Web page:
Why the funding drought for Indian startups is far from over

Why the funding drought for Indian startups is far from over
Photo Credit: Photo Credit: Shah Junaid/VCCircle
4 Jul, 2018

The funding crunch in the Indian startup ecosystem shows no sign of abating as angel and venture capital investments in the first half of 2018 declined 27% year-on-year, for the second consecutive year.

The number of deals in the early- and growth-stage segments fell to 394 in the first six months of this year (H1) against 545 in the same period last year, according to VCCEdge, the data and analytics platform of News Corp VCCircle. The year 2017 also witnessed a similar slump when the deal volume reduced 27% from 753 in 2016.

However, though the number of startups that received funding dropped, investors cut them larger cheques. The value of investments rose 14.7% to $2.1 billion in the first half of this year from $1.83 billion last year.

Startup funding saw a drastic fall in early 2016, when deal values fell to $1.53 billion from $2.86 billion in 2015, when investments were at their peak. The first half of 2015 saw 707 deals valued at $2.86 billion against 383 deals worth Rs 992 million in 2014.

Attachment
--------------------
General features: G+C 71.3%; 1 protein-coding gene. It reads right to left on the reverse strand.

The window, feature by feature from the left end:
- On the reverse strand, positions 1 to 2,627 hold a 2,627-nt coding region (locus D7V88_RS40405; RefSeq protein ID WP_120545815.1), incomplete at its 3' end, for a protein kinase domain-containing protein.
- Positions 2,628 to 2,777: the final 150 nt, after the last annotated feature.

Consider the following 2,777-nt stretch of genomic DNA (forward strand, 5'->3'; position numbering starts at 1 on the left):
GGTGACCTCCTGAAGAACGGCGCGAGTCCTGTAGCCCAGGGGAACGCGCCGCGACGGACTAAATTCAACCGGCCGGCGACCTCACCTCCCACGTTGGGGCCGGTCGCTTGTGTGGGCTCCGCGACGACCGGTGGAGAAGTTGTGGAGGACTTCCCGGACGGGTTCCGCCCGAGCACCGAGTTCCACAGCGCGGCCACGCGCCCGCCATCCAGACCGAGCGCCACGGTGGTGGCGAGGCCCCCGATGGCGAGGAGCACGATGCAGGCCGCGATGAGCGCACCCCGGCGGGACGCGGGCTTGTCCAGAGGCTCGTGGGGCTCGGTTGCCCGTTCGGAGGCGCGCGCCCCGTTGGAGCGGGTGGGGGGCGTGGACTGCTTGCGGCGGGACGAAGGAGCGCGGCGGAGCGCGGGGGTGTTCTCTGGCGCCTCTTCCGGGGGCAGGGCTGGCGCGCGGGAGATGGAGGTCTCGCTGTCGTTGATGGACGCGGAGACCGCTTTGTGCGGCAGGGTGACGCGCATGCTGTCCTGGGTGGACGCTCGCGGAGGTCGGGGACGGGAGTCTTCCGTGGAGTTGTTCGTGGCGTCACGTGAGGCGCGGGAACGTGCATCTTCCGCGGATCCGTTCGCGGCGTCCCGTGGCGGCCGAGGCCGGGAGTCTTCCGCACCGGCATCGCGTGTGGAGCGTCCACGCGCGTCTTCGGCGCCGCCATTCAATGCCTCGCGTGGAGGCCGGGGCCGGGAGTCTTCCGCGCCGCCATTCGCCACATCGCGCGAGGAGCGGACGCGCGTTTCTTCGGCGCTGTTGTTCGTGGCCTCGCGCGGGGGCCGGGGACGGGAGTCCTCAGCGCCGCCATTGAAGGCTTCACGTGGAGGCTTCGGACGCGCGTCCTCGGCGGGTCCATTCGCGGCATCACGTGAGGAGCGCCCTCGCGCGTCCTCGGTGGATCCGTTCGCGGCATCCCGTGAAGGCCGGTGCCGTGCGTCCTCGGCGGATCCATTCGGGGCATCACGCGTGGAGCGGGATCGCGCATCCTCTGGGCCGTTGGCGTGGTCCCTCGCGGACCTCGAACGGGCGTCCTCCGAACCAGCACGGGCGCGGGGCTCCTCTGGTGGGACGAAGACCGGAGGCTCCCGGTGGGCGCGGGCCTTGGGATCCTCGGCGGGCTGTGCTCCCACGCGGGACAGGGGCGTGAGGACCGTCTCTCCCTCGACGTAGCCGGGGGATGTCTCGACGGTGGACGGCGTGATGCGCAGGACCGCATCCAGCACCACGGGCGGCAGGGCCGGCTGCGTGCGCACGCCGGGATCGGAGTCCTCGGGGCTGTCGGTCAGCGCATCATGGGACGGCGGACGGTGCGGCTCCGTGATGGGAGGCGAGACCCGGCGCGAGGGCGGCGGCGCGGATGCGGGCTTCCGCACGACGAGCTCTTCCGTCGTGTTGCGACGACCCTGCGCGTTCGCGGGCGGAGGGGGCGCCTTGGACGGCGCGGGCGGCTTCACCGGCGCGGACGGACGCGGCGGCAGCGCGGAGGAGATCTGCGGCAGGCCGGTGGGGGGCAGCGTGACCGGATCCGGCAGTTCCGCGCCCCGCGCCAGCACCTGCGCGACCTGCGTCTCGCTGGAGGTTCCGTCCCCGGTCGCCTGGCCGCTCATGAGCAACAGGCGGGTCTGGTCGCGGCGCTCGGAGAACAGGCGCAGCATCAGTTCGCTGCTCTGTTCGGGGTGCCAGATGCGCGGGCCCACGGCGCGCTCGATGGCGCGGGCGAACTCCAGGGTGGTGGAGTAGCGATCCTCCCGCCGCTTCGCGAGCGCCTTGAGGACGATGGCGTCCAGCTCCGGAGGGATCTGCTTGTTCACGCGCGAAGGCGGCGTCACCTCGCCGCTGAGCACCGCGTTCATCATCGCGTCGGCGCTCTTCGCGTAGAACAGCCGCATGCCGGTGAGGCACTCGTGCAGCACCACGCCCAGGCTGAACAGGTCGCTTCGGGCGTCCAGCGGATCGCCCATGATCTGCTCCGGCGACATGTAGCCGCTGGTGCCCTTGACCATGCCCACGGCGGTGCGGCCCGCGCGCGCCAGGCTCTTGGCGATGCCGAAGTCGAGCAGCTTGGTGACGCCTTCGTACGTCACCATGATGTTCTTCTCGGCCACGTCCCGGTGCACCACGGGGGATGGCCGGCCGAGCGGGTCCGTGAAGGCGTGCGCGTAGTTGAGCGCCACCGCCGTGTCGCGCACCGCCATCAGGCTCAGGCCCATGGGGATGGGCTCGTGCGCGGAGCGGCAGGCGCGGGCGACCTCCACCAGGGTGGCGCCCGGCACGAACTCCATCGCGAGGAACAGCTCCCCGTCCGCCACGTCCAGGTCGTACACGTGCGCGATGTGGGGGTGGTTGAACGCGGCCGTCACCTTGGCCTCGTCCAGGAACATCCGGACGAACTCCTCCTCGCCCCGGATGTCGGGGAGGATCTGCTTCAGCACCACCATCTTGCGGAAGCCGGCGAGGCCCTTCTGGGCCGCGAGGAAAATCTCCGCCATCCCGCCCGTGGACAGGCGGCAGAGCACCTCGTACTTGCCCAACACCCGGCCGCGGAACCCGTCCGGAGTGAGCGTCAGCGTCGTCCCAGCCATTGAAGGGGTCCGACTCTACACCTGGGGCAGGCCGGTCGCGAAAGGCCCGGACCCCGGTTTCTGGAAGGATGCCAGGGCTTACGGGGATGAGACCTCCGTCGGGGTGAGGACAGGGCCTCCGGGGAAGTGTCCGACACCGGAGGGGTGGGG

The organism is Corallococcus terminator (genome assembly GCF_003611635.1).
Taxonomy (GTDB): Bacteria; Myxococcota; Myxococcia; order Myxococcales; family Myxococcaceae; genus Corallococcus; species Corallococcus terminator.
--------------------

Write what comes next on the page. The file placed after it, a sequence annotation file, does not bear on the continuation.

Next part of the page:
Earlier this month, VCCircle reported that angel/seed deals between January and May 2018 fell 33% to 175 as compared to 261 transactions for the same period in 2017, data from VCCEdge revealed.

Analysts that TechCircle had spoken to at that time said that the angel tax controversy could be one of the reasons for the funding slowdown.

The startup community has struggled with the angel tax law, having been issued notices for raising funds from friends, family, and angel networks not registered with the markets regulator or as Alternative Investment Funds (AIFs) and if the infusion is higher than the company’s fair market value.

It’s not just startups deals, but also venture investments that have decreased. VCCEdge data shows that venture capital firms made 124 deals between January and May this year versus 184 in the same period last year. Similar to startup investments, the value of VC deals too increased but only slightly, from $1.36 billion in early 2017 to $1.47 billion in H1 2018.

Fewer Series A cheques were also handed out in the first five months of 2018—47 versus 77 in the same period last year.

Late-stage dealmaking too saw a dip in volume and value. Only 10 deals were struck between January and May this year versus 20 last year, and deal value fell to $313.7 million from $533.69 million.

However, mid-stage dealmaking offset the funding crunch seen at the earlier and later stages. Between January and May 2018, VCs poured in about $868.74 million into companies at the Series B and C stages, which was up from $508.71 million in the same period last year. Mid-stage deal volume increased marginally to 56 in January-May versus 53 in the same period last year.

According to Mayank Singh, partner at legal firm Khaitan & Co., the stability in the mid-stage deal trend could be because funds prefer to invest in businesses once they have achieved scale and reach a certain level of stability.